While forcing fumbles is a skill, studies have shown recovering fumbles is basically luck (and a 50-50 proposition for each team). Out of seven fumbles Saturday, KU fell on only one of them (14 percent). That might not seem like it would make much difference, but turnovers, on average, are worth about five points each when you take into account the field position lost by the offense and gained by the defense. Normal fumble luck (and three recoveries instead of one) could have resulted in a 10-point swing for KU.
The Jayhawks also continued to display active hands in the secondary. KU had 10 pass breakups, and studies have shown that over time, 21 percent of pass breakups result in interceptions. KU probably was "due" one extra interception based on the number of times it was able to knock away throws.
This is a big reason why I believe KU will win at least one Big 12 game this year: Turnovers make a huge difference in games, and the Jayhawks' secondary has shown a tendency to always be around the ball.
The Jayhawks should be intercepting quite a few more passes before the year is out.
KU killed by field position
Another reason Texas Tech racked up 54 points that wasn't KU defense's fault? Terrific field position for the Red Raiders.
TTU's average start was its own 44, while KU's was its own 26 ... an 18-yard difference.
In games between FBS teams last year, teams with a 16-yard-or-greater advantage in field position went 62-2 (96.9 percent win percentage).
Field position is a combination of many factors, but obviously the Jayhawks' six three-and-outs, four turnovers and failed fake punt all contributed to Tech's domination in the stat Saturday.
Here's a look at our "new" box score for Kansas' 13-10 victory over LA Tech.
A note for first-time readers: this box score is meant to give some of the most relevant stats so we can take a deeper (and better) look into the numbers.
Here are a few takeaways from the box score:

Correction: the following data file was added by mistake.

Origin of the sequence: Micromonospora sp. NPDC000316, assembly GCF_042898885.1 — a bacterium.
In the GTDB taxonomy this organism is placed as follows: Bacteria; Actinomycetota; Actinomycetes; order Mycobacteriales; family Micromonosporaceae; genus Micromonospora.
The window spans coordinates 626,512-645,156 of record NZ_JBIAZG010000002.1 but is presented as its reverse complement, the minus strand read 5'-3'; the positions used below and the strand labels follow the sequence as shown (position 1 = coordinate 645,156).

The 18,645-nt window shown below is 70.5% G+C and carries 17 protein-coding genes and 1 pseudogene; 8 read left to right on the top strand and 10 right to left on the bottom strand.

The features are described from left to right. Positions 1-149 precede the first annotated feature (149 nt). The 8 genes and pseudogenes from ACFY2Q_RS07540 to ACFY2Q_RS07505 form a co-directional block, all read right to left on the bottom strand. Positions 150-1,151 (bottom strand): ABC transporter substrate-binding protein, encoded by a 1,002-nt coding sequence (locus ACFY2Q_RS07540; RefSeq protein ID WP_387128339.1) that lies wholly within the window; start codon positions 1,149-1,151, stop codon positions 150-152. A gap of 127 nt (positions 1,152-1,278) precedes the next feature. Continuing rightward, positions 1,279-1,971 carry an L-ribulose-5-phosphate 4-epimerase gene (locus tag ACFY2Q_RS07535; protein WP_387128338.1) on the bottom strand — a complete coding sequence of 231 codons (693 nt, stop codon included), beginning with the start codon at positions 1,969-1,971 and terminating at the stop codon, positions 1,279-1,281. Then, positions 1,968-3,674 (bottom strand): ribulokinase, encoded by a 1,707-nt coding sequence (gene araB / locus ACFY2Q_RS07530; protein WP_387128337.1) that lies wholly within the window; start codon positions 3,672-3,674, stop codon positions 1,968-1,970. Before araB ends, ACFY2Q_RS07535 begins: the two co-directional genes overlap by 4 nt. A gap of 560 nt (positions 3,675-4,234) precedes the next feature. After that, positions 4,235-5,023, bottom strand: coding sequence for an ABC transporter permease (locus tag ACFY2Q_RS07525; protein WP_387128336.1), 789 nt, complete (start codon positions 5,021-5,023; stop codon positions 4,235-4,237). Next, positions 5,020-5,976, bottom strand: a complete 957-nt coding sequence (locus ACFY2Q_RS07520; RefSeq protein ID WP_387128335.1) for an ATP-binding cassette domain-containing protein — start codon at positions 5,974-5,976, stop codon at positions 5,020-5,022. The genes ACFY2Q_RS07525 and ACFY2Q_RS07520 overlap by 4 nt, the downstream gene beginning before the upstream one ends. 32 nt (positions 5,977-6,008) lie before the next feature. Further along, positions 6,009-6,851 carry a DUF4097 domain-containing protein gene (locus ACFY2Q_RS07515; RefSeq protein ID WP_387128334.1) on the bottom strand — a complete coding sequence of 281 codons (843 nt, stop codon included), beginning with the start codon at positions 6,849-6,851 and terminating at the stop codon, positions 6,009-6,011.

Turnovers saved the Jayhawks
One glance at our "new" box score shows that LA Tech was the better team Saturday. The Bulldogs were better in yards per play, yards per possession, average field position, explosive plays ... pretty much any category you want to look at.
That sometimes isn't enough, though, when you can't hold onto the football.
Though Tech had only one more turnover than KU (3-2), the Bulldogs' miscues were much more costly. If we look at equivalent points — the number of points a team is likely to score on a drive from a certain yard line, plus the average number of points the opponent is likely to score on the ensuing possession — we see that quarterback Ryan Higgins' fumble cost his team an estimated 6.79 points (the ball at the opponent's 2 is worth 7.11 points; KU getting the ball at its own 20 is worth -0.32 points to KU) and Kenneth Dixon's fumble cost his team an estimated 5.54 points.
Add it up, and those 12 points given to KU — along with some timely offense from the Jayhawks — made up for KU's other deficiencies.
It's time to be concerned about the run game
Remember, for this box score, any negative yards on sacks go in to "Passing Yards" category, which makes the Jayhawks' 3.8-yard-per-carry rushing average look even worse.
KU coach Charlie Weis said after the game that his offensive line was getting beaten routinely inside by Tech's front four, so he altered his game plan to try to attack the Bulldogs with the passing game on the edges.
Playing musical chairs with the offensive line probably didn't help, either. At times, the right side of KU's line (Dylan Admire, Damon Martin, Riley Spencer) featured three players that didn't even start in the team's previous game against Rice.
After watching this year's struggles, it seems likely we probably didn't give enough credit to offensive linemen Tanner Hawkinson, Trevor Marrongelli and Duane Zlatnik for clearing the holes they did for the running game a season ago.
This reminds me of a conversation I had with our Div. II assistant coach from the breakdown blog last week.
After I showed him the video of KU's offensive line getting blown up by Rice's front four, "Coach" made the comment that there was a possibility that this year's Jayhawks might not be suited to be a run-first team.